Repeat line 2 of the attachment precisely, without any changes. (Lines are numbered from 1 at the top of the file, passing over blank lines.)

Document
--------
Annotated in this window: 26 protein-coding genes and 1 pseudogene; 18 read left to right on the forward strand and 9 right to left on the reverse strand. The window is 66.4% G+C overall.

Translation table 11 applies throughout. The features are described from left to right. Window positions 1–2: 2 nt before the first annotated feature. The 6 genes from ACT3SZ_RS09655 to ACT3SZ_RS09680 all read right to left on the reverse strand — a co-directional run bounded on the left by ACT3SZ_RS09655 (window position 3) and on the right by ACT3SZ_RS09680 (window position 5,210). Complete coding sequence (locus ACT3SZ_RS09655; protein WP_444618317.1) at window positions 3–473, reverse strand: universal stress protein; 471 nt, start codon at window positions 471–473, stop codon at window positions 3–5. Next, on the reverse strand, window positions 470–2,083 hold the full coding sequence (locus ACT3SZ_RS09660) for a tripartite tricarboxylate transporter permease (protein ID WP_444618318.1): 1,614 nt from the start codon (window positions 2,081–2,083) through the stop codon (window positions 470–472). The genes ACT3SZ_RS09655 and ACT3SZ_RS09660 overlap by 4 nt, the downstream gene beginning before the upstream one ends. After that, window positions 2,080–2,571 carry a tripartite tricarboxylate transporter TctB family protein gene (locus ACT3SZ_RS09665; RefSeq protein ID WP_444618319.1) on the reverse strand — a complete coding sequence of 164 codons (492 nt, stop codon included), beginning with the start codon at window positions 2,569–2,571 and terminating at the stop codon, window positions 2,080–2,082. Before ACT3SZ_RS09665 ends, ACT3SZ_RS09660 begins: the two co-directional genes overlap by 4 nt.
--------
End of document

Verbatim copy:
Translation table 11 applies throughout. The features are described from left to right. Window positions 1–2: 2 nt before the first annotated feature. The 6 genes from ACT3SZ_RS09655 to ACT3SZ_RS09680 all read right to left on the reverse strand — a co-directional run bounded on the left by ACT3SZ_RS09655 (window position 3) and on the right by ACT3SZ_RS09680 (window position 5,210). Complete coding sequence (locus ACT3SZ_RS09655; protein WP_444618317.1) at window positions 3–473, reverse strand: universal stress protein; 471 nt, start codon at window positions 471–473, stop codon at window positions 3–5. Next, on the reverse strand, window positions 470–2,083 hold the full coding sequence (locus ACT3SZ_RS09660) for a tripartite tricarboxylate transporter permease (protein ID WP_444618318.1): 1,614 nt from the start codon (window positions 2,081–2,083) through the stop codon (window positions 470–472). The genes ACT3SZ_RS09655 and ACT3SZ_RS09660 overlap by 4 nt, the downstream gene beginning before the upstream one ends. After that, window positions 2,080–2,571 carry a tripartite tricarboxylate transporter TctB family protein gene (locus ACT3SZ_RS09665; RefSeq protein ID WP_444618319.1) on the reverse strand — a complete coding sequence of 164 codons (492 nt, stop codon included), beginning with the start codon at window positions 2,569–2,571 and terminating at the stop codon, window positions 2,080–2,082. Before ACT3SZ_RS09665 ends, ACT3SZ_RS09660 begins: the two co-directional genes overlap by 4 nt.